CPP’s Dr. David Banks on the effects of wind on solar panels

banks_gsIn February of 2015, CPP Principal Dr. David Banks, P.E., an expert on how solar panels behave in the wind, co-hosted a webinar with Ron LaPlante, S.E., chair of the Solar Photovoltaic Systems Committee of the Structural Engineers Association of California (SEAOC). Wind Design for Solar Photovoltaic Arrays highlighted the challenges and recommended solutions for designing solar arrays that meet widely accepted wind loading criteria. The webinar was co-sponsored by the SEAOC and S.K. Ghosh Associates, Inc., a seismic and building code consulting firm with offices in Orange County and the Chicago area.

Solar panel installations, bolstered by federal and state tax credits and incentives, have witnessed widespread adoption by utilities and private investors alike over the past two decades. Just in May 2018, California made history by becoming the first state to require every new home built to have solar panel installations, which will surely increase residential solar power. But like countless other technological innovations, deployment technologies have far outpaced the regulatory framework required to ensure safety.

Nowhere has this disconnect been more apparent than when a local permitting official, tasked with signing off on a proposed PV layout, realizes that the provisions in such standards as Minimum Design Loads for Buildings and Other Structures, ASCE/SEI 7-10, offer no guidance in how to accurately estimate critical wind loads. Structural engineers have used local building codes as best they can, but the process has been a classic example of the square peg and round hole dilemma.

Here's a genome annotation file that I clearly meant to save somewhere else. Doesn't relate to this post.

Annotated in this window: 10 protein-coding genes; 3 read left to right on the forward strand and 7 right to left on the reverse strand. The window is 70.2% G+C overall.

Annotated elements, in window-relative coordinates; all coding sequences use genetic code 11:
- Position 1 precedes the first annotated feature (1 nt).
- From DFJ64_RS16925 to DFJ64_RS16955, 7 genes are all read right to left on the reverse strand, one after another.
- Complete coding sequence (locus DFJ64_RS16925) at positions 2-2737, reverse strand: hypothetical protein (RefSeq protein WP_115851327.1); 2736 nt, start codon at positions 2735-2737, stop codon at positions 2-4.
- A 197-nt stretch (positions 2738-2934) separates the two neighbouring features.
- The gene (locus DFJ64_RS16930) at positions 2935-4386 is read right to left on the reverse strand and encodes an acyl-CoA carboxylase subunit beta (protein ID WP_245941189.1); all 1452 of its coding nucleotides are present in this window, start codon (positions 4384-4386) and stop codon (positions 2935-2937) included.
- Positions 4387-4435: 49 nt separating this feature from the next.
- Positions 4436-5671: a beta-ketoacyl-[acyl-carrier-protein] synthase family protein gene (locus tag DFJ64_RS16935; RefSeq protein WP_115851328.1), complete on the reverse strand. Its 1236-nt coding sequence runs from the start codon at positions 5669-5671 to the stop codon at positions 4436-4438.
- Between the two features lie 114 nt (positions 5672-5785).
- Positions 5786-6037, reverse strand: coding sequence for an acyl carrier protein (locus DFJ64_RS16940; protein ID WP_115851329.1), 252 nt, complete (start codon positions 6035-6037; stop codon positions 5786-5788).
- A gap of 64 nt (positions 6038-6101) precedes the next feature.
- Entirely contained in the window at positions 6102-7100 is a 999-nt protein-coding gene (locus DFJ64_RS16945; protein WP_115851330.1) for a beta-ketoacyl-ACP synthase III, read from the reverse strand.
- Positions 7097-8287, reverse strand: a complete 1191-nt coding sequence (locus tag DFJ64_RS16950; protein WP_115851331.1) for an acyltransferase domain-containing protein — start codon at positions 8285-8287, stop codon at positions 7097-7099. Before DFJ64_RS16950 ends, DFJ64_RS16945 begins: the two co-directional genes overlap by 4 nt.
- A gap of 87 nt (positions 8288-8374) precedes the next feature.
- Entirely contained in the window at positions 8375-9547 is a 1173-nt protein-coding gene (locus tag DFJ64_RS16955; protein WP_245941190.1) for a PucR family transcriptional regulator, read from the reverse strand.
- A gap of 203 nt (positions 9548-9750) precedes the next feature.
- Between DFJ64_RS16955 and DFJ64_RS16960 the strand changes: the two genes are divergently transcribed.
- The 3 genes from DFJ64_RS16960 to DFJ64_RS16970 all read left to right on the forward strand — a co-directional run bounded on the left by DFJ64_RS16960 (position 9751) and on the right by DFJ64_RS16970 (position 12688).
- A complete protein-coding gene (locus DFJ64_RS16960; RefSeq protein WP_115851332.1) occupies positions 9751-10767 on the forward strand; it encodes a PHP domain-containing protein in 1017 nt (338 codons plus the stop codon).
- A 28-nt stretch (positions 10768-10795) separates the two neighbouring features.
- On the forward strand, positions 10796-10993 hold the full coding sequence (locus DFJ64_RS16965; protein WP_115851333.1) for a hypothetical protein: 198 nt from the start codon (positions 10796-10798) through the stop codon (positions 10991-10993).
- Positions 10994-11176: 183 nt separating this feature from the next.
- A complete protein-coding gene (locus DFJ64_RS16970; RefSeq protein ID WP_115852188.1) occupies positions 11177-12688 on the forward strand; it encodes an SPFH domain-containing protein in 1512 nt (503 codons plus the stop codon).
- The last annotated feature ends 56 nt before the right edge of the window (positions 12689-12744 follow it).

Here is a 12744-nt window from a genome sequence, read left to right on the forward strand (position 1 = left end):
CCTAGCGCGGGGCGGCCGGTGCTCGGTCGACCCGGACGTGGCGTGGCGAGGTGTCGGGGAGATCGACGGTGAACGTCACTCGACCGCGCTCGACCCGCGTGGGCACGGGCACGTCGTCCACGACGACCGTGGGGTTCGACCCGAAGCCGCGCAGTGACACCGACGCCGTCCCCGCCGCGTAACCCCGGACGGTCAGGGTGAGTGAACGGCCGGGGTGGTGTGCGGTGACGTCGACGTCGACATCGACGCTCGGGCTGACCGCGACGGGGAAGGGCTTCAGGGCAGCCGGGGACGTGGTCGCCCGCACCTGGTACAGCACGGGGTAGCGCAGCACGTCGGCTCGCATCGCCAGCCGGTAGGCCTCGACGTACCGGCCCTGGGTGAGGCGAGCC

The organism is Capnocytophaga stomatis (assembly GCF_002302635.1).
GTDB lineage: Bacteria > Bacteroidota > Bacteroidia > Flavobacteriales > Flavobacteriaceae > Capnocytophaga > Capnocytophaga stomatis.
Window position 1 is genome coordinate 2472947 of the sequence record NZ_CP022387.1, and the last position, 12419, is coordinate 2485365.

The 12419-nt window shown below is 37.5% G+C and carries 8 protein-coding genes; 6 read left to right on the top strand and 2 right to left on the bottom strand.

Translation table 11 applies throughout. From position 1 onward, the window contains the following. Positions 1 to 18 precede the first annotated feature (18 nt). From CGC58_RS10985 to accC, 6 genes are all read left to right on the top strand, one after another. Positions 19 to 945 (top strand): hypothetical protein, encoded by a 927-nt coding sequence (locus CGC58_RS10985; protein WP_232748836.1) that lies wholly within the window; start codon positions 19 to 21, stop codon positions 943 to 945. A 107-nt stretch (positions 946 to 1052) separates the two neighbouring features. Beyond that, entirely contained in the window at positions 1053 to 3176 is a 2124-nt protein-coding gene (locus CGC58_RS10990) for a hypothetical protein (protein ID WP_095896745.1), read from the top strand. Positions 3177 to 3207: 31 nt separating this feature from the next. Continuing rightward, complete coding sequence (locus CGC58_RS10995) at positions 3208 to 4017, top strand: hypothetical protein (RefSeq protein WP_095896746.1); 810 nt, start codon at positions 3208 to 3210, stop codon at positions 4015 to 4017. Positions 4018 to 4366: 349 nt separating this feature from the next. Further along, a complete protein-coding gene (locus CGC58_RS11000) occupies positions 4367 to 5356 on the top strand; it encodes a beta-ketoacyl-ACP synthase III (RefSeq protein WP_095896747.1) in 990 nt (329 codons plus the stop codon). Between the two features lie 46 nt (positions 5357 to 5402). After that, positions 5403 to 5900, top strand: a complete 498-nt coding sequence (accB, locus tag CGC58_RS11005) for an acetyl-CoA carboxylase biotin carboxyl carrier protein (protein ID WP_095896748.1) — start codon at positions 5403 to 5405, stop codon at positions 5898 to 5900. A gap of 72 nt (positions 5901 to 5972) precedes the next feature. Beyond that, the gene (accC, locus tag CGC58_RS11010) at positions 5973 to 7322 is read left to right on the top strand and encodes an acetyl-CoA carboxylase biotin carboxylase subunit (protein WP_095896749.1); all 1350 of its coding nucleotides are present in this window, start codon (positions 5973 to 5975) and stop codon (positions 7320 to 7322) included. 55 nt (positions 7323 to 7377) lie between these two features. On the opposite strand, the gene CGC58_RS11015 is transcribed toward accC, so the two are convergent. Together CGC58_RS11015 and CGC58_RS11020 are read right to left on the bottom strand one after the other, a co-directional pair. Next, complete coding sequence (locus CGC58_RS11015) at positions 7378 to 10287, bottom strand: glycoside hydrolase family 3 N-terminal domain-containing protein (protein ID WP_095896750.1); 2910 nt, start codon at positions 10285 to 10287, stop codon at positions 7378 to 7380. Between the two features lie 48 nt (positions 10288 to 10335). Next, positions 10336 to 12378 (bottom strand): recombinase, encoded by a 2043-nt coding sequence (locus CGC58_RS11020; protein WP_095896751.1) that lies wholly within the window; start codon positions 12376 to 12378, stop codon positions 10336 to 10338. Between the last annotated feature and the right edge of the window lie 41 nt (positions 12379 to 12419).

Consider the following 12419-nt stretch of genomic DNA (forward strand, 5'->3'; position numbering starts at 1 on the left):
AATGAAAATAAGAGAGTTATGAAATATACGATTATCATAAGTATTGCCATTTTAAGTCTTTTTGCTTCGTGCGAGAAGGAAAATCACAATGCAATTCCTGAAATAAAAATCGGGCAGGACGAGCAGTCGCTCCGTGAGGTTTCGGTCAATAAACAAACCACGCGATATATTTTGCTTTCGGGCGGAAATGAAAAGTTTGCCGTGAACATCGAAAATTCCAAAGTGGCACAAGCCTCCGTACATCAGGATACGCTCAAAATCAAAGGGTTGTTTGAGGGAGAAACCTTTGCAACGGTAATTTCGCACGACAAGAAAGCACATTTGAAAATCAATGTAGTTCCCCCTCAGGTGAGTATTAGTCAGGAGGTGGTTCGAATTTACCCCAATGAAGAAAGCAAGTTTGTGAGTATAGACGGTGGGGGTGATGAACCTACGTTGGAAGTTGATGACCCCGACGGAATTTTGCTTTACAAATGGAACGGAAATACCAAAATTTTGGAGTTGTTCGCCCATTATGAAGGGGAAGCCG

But this situation is changing. SEAOC, working closely with Dr. Banks, has developed guidelines in Report SEAOC PV2-2012 for roof-mounted PV, many of which are expected to be adopted in ASCE 7-16. The webinar detailed the provisions of this report and addressed valuable information for those who design, approve, and install photovoltaic installations. Topics included:

  • Recommendations in Report SEAOC PV2-2012 regarding wind loads for sloped PV arrays on flat roofs, and their adoption into ASCE 7-16.
  • Implications and issues when applying ASCE 7-10 wind design methods to ground-mounted PV arrays.
  • Acceptable test methods to generalize wind loads when using the ASCE 7 wind tunnel procedure for the design of PV arrays.
  • New provisions in the 2015 IBC (International Building Code) related to wind loads on PV arrays.
  • A practical numerical example of a tilted array on a flat roof
  • Three question-and-answer periods.

If photovoltaics are integral to your business, use design methods that are expected to become part of the building code. For more information, please contact us.

Originally published: February 1, 2015